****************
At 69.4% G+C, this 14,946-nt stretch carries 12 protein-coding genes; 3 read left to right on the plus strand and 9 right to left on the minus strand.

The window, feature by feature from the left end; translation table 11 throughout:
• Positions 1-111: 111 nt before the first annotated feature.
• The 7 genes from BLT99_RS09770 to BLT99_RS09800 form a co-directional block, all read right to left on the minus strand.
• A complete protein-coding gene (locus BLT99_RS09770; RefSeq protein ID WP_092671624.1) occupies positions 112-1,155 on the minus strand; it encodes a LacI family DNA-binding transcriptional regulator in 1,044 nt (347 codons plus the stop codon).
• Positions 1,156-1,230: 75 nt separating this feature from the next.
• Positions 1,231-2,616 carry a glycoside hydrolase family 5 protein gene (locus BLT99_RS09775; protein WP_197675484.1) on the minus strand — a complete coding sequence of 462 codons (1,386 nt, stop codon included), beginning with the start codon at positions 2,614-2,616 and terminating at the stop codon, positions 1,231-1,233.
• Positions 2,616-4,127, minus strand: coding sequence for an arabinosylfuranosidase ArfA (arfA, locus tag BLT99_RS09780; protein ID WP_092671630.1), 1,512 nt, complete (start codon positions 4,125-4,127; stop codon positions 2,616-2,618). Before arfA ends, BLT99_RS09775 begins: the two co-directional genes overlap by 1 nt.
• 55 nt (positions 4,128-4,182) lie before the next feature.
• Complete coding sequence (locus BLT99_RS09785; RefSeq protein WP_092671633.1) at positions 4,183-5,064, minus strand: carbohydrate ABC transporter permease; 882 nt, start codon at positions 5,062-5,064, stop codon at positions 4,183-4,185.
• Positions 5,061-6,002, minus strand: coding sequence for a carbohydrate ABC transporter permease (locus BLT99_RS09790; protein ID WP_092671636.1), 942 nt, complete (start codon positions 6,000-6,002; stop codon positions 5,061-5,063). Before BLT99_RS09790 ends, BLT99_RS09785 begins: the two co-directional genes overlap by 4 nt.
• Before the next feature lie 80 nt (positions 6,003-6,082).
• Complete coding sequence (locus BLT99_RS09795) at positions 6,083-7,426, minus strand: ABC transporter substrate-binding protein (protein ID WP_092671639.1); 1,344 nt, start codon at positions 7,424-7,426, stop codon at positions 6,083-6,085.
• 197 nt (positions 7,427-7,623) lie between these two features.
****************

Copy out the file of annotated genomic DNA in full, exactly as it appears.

At 69.4% G+C, this 14,946-nt stretch carries 12 protein-coding genes; 3 read left to right on the plus strand and 9 right to left on the minus strand.

The window, feature by feature from the left end; translation table 11 throughout:
• Positions 1-111: 111 nt before the first annotated feature.
• The 7 genes from BLT99_RS09770 to BLT99_RS09800 form a co-directional block, all read right to left on the minus strand.
• A complete protein-coding gene (locus BLT99_RS09770; RefSeq protein ID WP_092671624.1) occupies positions 112-1,155 on the minus strand; it encodes a LacI family DNA-binding transcriptional regulator in 1,044 nt (347 codons plus the stop codon).
• Positions 1,156-1,230: 75 nt separating this feature from the next.
• Positions 1,231-2,616 carry a glycoside hydrolase family 5 protein gene (locus BLT99_RS09775; protein WP_197675484.1) on the minus strand — a complete coding sequence of 462 codons (1,386 nt, stop codon included), beginning with the start codon at positions 2,614-2,616 and terminating at the stop codon, positions 1,231-1,233.
• Positions 2,616-4,127, minus strand: coding sequence for an arabinosylfuranosidase ArfA (arfA, locus tag BLT99_RS09780; protein ID WP_092671630.1), 1,512 nt, complete (start codon positions 4,125-4,127; stop codon positions 2,616-2,618). Before arfA ends, BLT99_RS09775 begins: the two co-directional genes overlap by 1 nt.
• 55 nt (positions 4,128-4,182) lie before the next feature.
• Complete coding sequence (locus BLT99_RS09785; RefSeq protein WP_092671633.1) at positions 4,183-5,064, minus strand: carbohydrate ABC transporter permease; 882 nt, start codon at positions 5,062-5,064, stop codon at positions 4,183-4,185.
• Positions 5,061-6,002, minus strand: coding sequence for a carbohydrate ABC transporter permease (locus BLT99_RS09790; protein ID WP_092671636.1), 942 nt, complete (start codon positions 6,000-6,002; stop codon positions 5,061-5,063). Before BLT99_RS09790 ends, BLT99_RS09785 begins: the two co-directional genes overlap by 4 nt.
• Before the next feature lie 80 nt (positions 6,003-6,082).
• Complete coding sequence (locus BLT99_RS09795) at positions 6,083-7,426, minus strand: ABC transporter substrate-binding protein (protein ID WP_092671639.1); 1,344 nt, start codon at positions 7,424-7,426, stop codon at positions 6,083-6,085.
• 197 nt (positions 7,427-7,623) lie between these two features.